Spring in Kaunas: Henry Parland in Lithuania
In May of 1929, the Finland-Swedish student of law and recently debuted poet, Henry Parland, was sent by his parents from Helsinki to Kaunas (Kovno), the capital of Lithuania. They wanted to save him from booze, bohemianism, and modernism. It was the final move for the young author, who died a year and a half later of scarlet fever in his exile. He was only 22 years old. He was interred in Kaunas.
The Parland family, domiciled on the Karelian Isthmus, in St. Petersburg, and in Vyborg, and, further back in time, with German-Baltic and English fore-fathers, had settled in Finland after the Russian Revolution. Like many other emigrants, the family had lost their homes and other assets in the revolution. But they had Finnish citizenship.
As a fourteen-year-old, Henry Parland, the eldest of four gifted brothers, began attending a Swedish school in Grankulla (Kauniainen) outside Helsinki. Swedish became his fourth language — after German, Russian, and Finnish — and his literary language.
After he completed his secondary school studies in 1927, there followed two academic years of law study at the University of Helsinki, but even more of “life studies” and preparations for a life of letters. Parland became one of the collaborators in the journal Quosego. Tidskrift för ny generation [Quosego: Journal for New Generation] (1928–1929), together with, among others, the older modernist authors Elmer Diktonius, Hagar Olsson, Gunnar Björling, and Rabbe Enckell.
The goal-oriented Parland had already tried to get a collection of poetry published in the fall of 1927, without success. A year later, he did better, and in the spring of 1929, the through-composed collection Idealrealisation [Ideals Clearance] appeared, one of the most exciting Finland-Swedish poem collections of the 20th century. The book consists of four divisions: “Stains”, “Socks”, “Flu”, and “Grimaces”. The title of the poetry collection and the section headings consist of words that have been plucked from individual poems in the collection. The poems are extremely concentrated, 4–13 lines long. They are light, airy, elliptical, and seemingly sketchy. They communicate by addressing the reader, by exclamation, questions, colloquial language. The I of the poems moves with sovereignty in its poetic world. Parland’s poems are not emotionally cold, but distanced. A very common device is the animation of things. “Rebellion of the things” (“Sakernas uppror”) was the felicitous title of one of Parland’s texts in Quosego.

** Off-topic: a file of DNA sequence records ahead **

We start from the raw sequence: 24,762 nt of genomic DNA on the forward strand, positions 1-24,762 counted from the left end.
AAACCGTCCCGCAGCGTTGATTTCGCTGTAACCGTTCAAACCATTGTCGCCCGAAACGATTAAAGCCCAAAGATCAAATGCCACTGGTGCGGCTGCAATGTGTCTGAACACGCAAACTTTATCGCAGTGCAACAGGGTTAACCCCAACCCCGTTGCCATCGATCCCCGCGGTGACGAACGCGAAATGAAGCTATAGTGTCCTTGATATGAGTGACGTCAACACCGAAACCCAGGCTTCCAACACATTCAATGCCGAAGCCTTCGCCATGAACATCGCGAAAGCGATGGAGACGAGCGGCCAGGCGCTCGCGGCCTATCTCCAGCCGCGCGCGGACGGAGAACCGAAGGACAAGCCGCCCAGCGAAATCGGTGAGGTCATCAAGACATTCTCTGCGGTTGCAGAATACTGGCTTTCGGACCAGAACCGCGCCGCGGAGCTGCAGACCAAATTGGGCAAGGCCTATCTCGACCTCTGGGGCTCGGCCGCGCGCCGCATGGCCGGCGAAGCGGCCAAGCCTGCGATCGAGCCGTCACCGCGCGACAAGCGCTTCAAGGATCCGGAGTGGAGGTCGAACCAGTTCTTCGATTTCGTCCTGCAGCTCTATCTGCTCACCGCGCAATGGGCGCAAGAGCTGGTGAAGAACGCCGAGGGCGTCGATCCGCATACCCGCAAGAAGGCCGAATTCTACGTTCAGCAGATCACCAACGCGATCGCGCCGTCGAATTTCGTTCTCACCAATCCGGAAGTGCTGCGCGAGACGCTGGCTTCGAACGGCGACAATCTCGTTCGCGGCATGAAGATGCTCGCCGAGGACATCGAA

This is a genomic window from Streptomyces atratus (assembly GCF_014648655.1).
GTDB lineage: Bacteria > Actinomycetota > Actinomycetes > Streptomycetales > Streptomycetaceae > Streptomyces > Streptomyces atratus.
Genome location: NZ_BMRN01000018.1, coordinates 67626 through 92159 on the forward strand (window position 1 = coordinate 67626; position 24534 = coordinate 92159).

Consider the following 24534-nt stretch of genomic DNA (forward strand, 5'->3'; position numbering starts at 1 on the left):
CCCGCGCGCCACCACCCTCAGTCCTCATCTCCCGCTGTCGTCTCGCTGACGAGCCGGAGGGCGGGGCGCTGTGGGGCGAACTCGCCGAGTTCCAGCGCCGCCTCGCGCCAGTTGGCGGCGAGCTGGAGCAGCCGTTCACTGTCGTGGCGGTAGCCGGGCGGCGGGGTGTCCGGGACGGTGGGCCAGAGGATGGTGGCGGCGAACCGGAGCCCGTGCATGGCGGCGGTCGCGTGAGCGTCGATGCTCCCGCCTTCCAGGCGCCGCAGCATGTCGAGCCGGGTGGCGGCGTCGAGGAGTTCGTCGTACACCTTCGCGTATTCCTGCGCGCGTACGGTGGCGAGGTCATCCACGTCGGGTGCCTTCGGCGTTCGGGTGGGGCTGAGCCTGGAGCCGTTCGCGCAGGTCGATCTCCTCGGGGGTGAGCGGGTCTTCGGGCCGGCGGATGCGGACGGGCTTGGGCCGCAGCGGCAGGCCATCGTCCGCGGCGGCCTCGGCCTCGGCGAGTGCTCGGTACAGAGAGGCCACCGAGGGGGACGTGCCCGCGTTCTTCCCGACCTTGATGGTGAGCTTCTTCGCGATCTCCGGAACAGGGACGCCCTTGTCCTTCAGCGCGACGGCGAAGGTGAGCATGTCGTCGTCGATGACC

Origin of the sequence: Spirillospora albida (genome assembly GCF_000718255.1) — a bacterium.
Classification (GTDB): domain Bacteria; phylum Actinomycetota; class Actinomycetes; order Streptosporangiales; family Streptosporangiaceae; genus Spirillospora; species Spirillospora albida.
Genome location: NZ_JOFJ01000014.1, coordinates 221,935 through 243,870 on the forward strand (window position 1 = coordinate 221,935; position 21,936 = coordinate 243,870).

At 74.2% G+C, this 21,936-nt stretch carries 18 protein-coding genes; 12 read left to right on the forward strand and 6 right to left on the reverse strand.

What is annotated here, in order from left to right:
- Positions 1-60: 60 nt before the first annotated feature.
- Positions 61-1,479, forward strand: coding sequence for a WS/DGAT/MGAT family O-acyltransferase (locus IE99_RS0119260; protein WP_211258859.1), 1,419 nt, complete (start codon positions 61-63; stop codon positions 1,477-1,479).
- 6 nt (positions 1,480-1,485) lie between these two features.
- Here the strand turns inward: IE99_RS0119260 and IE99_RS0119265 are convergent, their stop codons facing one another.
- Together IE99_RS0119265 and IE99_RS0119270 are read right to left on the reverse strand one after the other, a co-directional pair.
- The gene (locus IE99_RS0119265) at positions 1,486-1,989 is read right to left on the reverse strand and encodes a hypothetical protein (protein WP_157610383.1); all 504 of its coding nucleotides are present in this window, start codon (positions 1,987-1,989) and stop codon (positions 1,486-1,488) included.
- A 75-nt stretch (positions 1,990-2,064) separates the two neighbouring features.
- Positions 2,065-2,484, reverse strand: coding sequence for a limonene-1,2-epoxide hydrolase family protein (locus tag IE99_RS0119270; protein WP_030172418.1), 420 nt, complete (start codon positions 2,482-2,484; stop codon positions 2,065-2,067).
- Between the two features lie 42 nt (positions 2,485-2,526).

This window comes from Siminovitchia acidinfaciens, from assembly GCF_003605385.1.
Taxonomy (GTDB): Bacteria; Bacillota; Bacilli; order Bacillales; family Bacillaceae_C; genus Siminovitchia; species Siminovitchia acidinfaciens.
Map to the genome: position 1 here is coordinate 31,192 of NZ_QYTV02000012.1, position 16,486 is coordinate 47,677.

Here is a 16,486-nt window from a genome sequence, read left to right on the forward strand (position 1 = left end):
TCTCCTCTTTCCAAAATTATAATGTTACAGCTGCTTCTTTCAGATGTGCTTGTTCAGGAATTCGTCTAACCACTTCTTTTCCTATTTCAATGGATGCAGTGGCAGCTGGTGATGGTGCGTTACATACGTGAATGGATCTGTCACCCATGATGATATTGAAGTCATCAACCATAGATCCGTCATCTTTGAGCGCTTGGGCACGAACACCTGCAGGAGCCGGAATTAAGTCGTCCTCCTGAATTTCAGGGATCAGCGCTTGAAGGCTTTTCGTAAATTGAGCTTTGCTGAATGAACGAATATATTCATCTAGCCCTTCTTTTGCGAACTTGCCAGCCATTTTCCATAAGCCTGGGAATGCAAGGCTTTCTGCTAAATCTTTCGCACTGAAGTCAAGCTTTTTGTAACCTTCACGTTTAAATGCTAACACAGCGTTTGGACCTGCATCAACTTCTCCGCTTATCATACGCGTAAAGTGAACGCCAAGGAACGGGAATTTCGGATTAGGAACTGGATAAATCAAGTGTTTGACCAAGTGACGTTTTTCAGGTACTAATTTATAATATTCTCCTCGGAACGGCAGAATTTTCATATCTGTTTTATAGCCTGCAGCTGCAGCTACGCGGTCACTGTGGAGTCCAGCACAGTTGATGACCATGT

But Parland’s double-life, with neglected studies, bill-jobbing, alcohol abuse, and messy love affairs, came to light in the end. He was still a minor, and his parents sent him — when Idealrealisation had just arrived from the printer — to his uncle Vilhelm Sesemann (1884–1963), in Lithuania. Sesemann had also left Soviet Russia, a few years after the revolution, and in 1923 had taken a professorship in philosophy at the university in Kaunas. His family, however, lived in Paris.
Henry Parland’s time in Lithuania meant, in part, a new start, just as his parents had hoped. He received employment as a secretary at the Swedish Consulate (half-time), studied French (read Gide and Proust), and wrote articles for Lithuanian and Finland-Swedish newspapers and magazines. He got to know Lithuanian authors and journalists. But his letters also tell a story of loneliness, alienation, and addiction. In the summer of 1929, a few poems were published in Lithuanian translation in the magazine Naujas Žodis [The New Word]. He wrote articles for the Lithuanian press in German, primarily on Finnish and Nordic literature. They were published in the ruling national party magazine, Vairas [The Rudder], the academic Židynis [The Hearth], the revolutionary Trecias Frontas [The Third Front], and in the weekly Naujas Žodis.
For the Finland-Swedish press he reported on the new things he encountered: the Jewish theater studio, Soviet-Russian films (banned in Finland), the grave of the unknown soldier, and so on. He also wrote the first Nordic introduction of Russian formalism in an article entitled “Den modernistiska dikten ur formalistisk synpunkt” [The modernist poem from a formalist perspective] for the fifth issue of Quosego (which never appeared; the article was published posthumously).
Furthermore, he authored a novel, Sönder (om framkallning av Veloxpapper) [Broken (On the Development of Velox Paper)], a modernist experiment inspired by Proust and the Russian formalist notion of automatization–defamiliarization. Sönder is a meta-novel and a love story “that is not about love” (as Viktor Shklovsky would put it).